This Thanksgiving takes on different meaning for Frank Martin and son Brandon

·4 min read

Fried turkey, stuffing, collard greens, sweet potatoes, pecan pie — Brandon Martin has watched his father crush them all at the Thanksgiving dinner table.

“He eats a lot of the food there,” Brandon Martin said, laughing, as he described a typical holiday experience with dad Frank Martin.

Added Frank: “You don’t grow up to be 270 pounds because you’re picky about Thanksgiving food.”

The Thanksgiving holiday in the Martin household is always a special one, often a time when teammates, players and friends come over. But this year’s Turkey Day takes on a different feel for the father and son who, for the first time in their lives, will step to the table as player and coach.

After playing three seasons at USC Upstate, Brandon Martin transferred to his father’s South Carolina Gamecocks before this season in a move that made both father and son a little nervous.

Before making the plunge, Brandon talked with Tyler Underwood, son of Illinois coach Brad Underwood, about the experience of playing for his father and what it was like fitting in with teammates as the “coach’s son.” Meanwhile, Frank said he initially wasn’t sure how Brandon would fit with his roster, but after watching the way Brandon practiced throughout the offseason, he knew “in his heart” that his son would help the Gamecocks.

So far, the move has proved to be a prudent one.

With the Gamecocks struggling to find consistency at the “4” position so far this season, Frank has turned to the 6-foot-5 Brandon to help fill the void. After barely playing in the team’s first two games, Martin played a season-high 18 minutes off the bench against Western Kentucky and played 24 minutes as a member of the starting lineup against UAB. Both of those games were Gamecocks wins, and the play of Martin was a key reason why.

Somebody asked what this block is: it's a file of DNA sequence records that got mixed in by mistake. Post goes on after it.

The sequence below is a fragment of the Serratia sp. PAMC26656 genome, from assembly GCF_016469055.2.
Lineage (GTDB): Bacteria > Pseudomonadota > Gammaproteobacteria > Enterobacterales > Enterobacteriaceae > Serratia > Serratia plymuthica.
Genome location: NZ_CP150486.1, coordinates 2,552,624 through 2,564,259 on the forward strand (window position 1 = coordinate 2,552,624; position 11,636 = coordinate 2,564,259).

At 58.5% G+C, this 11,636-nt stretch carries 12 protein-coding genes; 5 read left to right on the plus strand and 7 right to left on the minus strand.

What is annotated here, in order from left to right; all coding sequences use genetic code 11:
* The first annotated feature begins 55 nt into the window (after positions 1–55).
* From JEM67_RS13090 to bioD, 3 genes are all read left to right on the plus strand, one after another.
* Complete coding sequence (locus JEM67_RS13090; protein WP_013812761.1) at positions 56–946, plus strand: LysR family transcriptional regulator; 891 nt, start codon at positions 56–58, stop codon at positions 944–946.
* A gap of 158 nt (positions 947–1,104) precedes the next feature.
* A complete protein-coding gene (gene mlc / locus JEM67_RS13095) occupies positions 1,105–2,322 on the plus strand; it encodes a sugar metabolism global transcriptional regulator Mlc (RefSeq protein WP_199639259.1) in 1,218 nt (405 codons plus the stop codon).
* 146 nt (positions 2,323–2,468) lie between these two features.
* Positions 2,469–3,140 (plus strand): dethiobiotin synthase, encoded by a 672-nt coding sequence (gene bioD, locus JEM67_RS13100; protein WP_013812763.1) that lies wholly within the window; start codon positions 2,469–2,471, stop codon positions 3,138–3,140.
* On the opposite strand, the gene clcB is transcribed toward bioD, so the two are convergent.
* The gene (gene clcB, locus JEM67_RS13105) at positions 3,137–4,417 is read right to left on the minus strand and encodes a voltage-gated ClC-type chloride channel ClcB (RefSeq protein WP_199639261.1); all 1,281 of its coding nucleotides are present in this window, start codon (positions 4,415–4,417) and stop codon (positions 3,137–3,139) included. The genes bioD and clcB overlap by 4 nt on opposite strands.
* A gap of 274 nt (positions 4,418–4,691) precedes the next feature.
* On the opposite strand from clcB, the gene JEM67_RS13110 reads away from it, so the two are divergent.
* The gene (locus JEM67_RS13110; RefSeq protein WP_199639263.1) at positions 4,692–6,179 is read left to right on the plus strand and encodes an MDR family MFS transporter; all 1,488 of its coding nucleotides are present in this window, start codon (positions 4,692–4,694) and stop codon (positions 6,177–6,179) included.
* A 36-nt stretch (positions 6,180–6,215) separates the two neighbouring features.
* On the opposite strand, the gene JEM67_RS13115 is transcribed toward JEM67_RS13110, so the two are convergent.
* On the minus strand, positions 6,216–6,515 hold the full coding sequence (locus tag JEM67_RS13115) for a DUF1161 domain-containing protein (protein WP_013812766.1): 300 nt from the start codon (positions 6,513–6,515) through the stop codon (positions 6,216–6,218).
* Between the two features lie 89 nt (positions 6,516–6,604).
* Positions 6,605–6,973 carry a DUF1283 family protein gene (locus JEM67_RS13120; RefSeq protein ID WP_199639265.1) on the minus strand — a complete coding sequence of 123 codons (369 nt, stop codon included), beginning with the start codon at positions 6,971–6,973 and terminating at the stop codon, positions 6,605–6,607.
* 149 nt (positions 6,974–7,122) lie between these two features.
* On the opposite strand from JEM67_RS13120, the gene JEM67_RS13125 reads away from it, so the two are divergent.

“Brandon has neutralized that defensive deficiency that we had at that spot,” Frank said this week, and he’s said on more than one occasion that he’s proud of the growth his son has made.

Though he’s not built like the prototypical power forward, Brandon brings a jack-of-all-trades skill set to the roster, playing aggressive defense and showing a nose for rebounding. During this time of reflection and gratitude, Brandon said he’s thankful just for the opportunity to play for his father and the Gamecocks.

“This is a very big dream come true,” he said. “I never would have thought I would start a game here. I’m just trying to do the dirty work, do whatever I can. I try to be like the Draymond Green of this team, and just whatever I can help my team do, whether it’s rebounding, passing, making hustle plays, doing whatever I have to do to help us win.”

Even though Martin has mostly played well in his minutes on the court, he hasn’t been immune to his father’s trademark yelling. Known for his fire, Frank hasn’t held back from shouting at his son when he’s made a mistake on the court. Brandon said he’s not quite used to that level of rage from his dad, saying he was only yelled at “a couple of times” as a kid.

But don’t expect that on-court dynamic to cause any awkwardness at the dinner table.

“On the court I really don’t take it to heart because at the end of day, I’ll look and I’ll be like, ‘That’s my dad yelling at me. Like, there’s not that many bad things he really can say. He kind of raised me,’ ” Brandon said, laughing. “I just kind of keep a good mindset and just try to listen to what he’s saying, not how he’s saying it. And I think I’ve tried to enforce that on my teammates and stuff and just try to encourage them not to get down when he yells at him when he’s just trying to help us win.”

All the yelling is actually a welcome sight (and sound) for Brandon, considering the medical issues his father dealt with a year ago. Frank contracted the COVID-19 virus twice, losing his hair in the process. Martin said his second case of the virus sapped him of energy. Last year’s Frank was a more subdued Frank, but that’s not the case anymore.

Brandon is thankful for that.

“He’s in practice now yelling, doing what he does, and it’s just good to see life in him,” he said. “He always reverts back when he’s talking about that, like how he’s feeling more like himself, and he’s glad to have the opportunity to coach this team and just be back to Frank Martin.”

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